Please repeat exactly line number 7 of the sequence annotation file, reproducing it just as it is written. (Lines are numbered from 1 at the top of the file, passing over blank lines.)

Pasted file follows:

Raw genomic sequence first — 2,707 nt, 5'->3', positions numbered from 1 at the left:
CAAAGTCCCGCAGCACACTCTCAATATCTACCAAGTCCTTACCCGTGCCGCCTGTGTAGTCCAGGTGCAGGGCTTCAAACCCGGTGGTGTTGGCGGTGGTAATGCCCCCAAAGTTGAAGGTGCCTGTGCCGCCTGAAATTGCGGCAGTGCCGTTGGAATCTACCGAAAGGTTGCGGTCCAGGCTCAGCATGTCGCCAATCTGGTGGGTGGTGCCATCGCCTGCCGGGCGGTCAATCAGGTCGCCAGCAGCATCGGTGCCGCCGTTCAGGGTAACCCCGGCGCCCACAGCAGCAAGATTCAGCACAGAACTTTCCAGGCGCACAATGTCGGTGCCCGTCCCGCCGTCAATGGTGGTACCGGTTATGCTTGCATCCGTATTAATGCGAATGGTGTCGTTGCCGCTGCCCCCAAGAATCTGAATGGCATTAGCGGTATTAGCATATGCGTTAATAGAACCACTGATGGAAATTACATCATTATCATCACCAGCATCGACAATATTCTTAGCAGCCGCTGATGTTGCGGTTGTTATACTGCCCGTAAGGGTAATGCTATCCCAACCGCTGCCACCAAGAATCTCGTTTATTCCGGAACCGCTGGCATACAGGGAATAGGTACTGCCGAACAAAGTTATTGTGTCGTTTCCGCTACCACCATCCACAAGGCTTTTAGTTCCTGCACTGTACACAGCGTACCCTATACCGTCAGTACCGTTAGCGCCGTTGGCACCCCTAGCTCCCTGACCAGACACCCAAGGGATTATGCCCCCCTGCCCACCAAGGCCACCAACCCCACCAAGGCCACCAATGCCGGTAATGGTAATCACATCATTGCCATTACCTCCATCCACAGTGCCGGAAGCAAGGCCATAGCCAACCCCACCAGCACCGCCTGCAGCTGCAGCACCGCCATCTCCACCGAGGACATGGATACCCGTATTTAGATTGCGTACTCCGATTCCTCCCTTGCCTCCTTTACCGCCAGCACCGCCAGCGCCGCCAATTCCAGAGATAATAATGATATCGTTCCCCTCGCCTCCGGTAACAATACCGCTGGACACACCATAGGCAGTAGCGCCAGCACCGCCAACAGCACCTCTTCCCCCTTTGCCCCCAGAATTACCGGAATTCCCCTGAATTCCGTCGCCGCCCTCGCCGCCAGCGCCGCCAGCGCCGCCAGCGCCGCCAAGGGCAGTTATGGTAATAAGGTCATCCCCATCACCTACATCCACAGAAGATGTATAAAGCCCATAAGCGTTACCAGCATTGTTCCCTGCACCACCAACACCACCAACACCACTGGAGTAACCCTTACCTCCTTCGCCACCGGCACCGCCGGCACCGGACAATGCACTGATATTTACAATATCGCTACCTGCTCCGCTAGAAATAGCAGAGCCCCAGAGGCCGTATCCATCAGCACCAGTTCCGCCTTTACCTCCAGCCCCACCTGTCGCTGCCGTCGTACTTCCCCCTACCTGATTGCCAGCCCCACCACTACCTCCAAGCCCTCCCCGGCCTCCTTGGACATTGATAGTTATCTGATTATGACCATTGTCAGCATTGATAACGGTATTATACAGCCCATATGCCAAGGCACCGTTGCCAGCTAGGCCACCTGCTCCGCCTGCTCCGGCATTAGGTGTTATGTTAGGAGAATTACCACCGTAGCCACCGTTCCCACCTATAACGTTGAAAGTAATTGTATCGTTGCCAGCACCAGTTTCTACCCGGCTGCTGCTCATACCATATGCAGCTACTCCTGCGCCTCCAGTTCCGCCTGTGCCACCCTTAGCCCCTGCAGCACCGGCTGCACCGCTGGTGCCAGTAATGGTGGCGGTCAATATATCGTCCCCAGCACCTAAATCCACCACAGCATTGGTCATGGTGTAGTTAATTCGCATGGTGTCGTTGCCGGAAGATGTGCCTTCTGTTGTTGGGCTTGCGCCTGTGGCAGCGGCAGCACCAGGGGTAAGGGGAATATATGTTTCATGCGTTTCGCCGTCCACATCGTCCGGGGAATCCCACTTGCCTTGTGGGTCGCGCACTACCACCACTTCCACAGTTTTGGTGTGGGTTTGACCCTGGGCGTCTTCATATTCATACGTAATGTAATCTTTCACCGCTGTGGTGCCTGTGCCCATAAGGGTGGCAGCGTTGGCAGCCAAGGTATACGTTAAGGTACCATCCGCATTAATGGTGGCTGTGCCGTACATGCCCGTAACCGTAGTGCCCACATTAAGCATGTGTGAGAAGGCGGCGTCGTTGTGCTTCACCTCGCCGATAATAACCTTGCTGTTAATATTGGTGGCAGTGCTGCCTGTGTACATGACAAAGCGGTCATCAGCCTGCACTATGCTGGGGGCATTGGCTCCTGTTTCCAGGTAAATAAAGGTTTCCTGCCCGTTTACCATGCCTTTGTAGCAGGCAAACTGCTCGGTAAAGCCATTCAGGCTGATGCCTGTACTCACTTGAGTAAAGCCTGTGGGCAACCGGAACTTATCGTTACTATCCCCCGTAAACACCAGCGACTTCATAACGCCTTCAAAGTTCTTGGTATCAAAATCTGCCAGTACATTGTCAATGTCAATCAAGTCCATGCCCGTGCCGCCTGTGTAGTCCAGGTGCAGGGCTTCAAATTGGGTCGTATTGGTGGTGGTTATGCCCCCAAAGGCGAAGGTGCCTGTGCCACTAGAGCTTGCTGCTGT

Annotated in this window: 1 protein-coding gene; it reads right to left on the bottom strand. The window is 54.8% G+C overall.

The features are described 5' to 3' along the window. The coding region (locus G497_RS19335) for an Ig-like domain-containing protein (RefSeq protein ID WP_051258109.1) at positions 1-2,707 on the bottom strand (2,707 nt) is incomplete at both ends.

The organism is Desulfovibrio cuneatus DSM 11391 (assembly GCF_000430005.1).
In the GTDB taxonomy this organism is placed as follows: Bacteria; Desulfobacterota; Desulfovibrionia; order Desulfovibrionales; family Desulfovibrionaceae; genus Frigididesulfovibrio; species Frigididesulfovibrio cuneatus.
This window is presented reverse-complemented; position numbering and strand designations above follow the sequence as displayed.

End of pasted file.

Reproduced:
This window is presented reverse-complemented; position numbering and strand designations above follow the sequence as displayed.